Moraxella bovis is the most frequently identified bacterial agent causing IBK. Moraxella
Other gram-negative bacterial cocci related to Moraxella bovis, M. ovis (formerly Branhamella ovis), and M. bovoculi have been isolated from clinical cases of IBK. Moraxella
Mycoplasma spp., Acholeplasma, Chlamydia, bovine herpesvirus I (IBR) and bovine adenovirus are among the agents suspected to predispose cattle to Moraxella colonization or to add to the severity of IBK.Moraxella
Mycoplasma bovis can cause eye infections resembling those seen with Moraxella bovis as well.
Physical factors and eye irritants, such as flies, dust, wind and sunlight also predispose to IBK. Flies are considered common vectors in transmission of IBK-related microbial agents among cattle, and outbreaks are common during peak fly season.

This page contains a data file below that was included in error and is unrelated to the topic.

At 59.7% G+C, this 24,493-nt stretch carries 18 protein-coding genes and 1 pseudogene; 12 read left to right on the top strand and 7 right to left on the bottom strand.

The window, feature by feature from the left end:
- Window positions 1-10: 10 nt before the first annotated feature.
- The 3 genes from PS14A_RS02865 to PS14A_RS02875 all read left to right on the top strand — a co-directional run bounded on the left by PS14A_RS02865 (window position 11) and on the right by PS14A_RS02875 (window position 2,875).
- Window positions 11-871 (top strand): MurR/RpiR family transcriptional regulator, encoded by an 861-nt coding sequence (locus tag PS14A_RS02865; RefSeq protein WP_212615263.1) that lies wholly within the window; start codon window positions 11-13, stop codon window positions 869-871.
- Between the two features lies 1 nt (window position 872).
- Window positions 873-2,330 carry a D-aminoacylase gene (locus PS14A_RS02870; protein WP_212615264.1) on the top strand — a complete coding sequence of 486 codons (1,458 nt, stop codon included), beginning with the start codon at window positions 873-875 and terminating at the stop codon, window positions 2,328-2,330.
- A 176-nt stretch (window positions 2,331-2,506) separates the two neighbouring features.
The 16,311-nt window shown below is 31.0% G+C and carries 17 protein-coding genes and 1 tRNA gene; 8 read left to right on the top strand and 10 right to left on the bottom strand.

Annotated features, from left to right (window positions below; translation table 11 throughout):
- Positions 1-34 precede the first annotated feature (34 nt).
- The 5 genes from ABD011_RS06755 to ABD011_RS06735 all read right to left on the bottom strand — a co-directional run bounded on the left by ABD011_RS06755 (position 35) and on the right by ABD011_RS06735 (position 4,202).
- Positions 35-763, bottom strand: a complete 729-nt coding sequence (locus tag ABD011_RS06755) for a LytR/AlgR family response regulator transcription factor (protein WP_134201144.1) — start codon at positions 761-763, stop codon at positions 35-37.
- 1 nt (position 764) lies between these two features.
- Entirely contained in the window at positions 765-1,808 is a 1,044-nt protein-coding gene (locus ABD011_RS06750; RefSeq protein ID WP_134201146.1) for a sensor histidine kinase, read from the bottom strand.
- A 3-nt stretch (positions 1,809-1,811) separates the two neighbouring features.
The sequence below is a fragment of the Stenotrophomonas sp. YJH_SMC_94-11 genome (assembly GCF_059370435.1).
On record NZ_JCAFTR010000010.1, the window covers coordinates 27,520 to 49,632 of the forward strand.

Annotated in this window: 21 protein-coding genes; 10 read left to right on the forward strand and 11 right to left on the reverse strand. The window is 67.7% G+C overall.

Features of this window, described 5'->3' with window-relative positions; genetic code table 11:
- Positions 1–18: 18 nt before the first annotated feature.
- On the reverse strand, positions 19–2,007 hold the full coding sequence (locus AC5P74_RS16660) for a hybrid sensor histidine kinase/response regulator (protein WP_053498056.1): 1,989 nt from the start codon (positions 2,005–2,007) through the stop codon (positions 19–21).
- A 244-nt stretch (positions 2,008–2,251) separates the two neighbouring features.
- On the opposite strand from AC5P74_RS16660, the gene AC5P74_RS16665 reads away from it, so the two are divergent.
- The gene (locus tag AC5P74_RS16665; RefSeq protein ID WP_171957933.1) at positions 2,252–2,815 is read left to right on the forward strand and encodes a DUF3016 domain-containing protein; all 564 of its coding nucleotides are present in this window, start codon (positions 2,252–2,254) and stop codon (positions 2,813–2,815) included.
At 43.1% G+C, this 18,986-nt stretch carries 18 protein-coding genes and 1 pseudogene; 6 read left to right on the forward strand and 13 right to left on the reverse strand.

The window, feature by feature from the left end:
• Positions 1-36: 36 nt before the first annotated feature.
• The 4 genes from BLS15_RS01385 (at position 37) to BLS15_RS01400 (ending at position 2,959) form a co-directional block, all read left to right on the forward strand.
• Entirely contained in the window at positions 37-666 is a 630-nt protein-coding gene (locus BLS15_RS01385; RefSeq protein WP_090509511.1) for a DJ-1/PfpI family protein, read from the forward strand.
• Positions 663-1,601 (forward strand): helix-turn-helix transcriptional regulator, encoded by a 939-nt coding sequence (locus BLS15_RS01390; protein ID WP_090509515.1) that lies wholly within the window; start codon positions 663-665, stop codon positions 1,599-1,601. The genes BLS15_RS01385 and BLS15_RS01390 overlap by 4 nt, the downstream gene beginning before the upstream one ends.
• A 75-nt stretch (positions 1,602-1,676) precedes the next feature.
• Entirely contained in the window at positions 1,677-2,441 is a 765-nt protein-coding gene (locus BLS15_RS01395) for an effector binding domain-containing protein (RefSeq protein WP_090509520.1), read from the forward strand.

Although IBK is not fatal, it exacts an economic toll through decreased weight gain, lower milk production, additional labour and treatment costs, and devaluation of disfigured animals or carcasses.
There is general agreement that affected animals fail to put on weight as quickly as uninfected animals. Hereford x Shorthorn crosses affected by IBK were on average 22.8 kg lighter than unaffected animals at 15 months old¹.